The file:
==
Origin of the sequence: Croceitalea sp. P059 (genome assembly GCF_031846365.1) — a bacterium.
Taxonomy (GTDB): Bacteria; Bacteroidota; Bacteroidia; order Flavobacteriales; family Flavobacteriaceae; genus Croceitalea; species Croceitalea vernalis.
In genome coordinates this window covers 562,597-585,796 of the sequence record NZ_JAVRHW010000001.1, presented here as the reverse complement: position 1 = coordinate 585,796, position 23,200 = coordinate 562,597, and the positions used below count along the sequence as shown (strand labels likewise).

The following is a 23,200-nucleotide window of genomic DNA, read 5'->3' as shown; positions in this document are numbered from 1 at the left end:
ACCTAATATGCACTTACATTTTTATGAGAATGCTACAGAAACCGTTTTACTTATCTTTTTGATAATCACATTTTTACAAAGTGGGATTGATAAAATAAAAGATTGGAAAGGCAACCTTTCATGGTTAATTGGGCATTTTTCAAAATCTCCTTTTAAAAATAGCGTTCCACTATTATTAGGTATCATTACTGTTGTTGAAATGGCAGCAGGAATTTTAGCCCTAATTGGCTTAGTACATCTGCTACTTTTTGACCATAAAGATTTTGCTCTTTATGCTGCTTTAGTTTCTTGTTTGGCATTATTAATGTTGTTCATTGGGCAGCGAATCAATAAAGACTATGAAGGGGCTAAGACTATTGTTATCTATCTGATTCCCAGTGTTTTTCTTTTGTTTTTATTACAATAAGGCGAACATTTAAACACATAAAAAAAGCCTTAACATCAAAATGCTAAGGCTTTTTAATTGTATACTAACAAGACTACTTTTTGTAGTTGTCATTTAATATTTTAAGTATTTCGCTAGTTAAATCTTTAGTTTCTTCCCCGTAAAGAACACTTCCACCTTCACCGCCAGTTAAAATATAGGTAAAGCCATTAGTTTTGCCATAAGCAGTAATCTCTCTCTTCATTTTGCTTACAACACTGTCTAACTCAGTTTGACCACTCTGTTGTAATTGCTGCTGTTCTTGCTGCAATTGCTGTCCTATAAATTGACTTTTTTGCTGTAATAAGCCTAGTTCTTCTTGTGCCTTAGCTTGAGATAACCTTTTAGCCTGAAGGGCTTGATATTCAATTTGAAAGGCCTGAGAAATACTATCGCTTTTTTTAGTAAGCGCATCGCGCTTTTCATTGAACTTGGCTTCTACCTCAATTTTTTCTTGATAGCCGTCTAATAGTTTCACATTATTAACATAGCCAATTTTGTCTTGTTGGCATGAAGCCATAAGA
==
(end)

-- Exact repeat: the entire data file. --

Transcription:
Origin of the sequence: Croceitalea sp. P059 (genome assembly GCF_031846365.1) — a bacterium.
Taxonomy (GTDB): Bacteria; Bacteroidota; Bacteroidia; order Flavobacteriales; family Flavobacteriaceae; genus Croceitalea; species Croceitalea vernalis.
In genome coordinates this window covers 562,597-585,796 of the sequence record NZ_JAVRHW010000001.1, presented here as the reverse complement: position 1 = coordinate 585,796, position 23,200 = coordinate 562,597, and the positions used below count along the sequence as shown (strand labels likewise).

The following is a 23,200-nucleotide window of genomic DNA, read 5'->3' as shown; positions in this document are numbered from 1 at the left end:
ACCTAATATGCACTTACATTTTTATGAGAATGCTACAGAAACCGTTTTACTTATCTTTTTGATAATCACATTTTTACAAAGTGGGATTGATAAAATAAAAGATTGGAAAGGCAACCTTTCATGGTTAATTGGGCATTTTTCAAAATCTCCTTTTAAAAATAGCGTTCCACTATTATTAGGTATCATTACTGTTGTTGAAATGGCAGCAGGAATTTTAGCCCTAATTGGCTTAGTACATCTGCTACTTTTTGACCATAAAGATTTTGCTCTTTATGCTGCTTTAGTTTCTTGTTTGGCATTATTAATGTTGTTCATTGGGCAGCGAATCAATAAAGACTATGAAGGGGCTAAGACTATTGTTATCTATCTGATTCCCAGTGTTTTTCTTTTGTTTTTATTACAATAAGGCGAACATTTAAACACATAAAAAAAGCCTTAACATCAAAATGCTAAGGCTTTTTAATTGTATACTAACAAGACTACTTTTTGTAGTTGTCATTTAATATTTTAAGTATTTCGCTAGTTAAATCTTTAGTTTCTTCCCCGTAAAGAACACTTCCACCTTCACCGCCAGTTAAAATATAGGTAAAGCCATTAGTTTTGCCATAAGCAGTAATCTCTCTCTTCATTTTGCTTACAACACTGTCTAACTCAGTTTGACCACTCTGTTGTAATTGCTGCTGTTCTTGCTGCAATTGCTGTCCTATAAATTGACTTTTTTGCTGTAATAAGCCTAGTTCTTCTTGTGCCTTAGCTTGAGATAACCTTTTAGCCTGAAGGGCTTGATATTCAATTTGAAAGGCCTGAGAAATACTATCGCTTTTTTTAGTAAGCGCATCGCGCTTTTCATTGAACTTGGCTTCTACCTCAATTTTTTCTTGATAGCCGTCTAATAGTTTCACATTATTAACATAGCCAATTTTGTCTTGTTGGCATGAAGCCATAAGA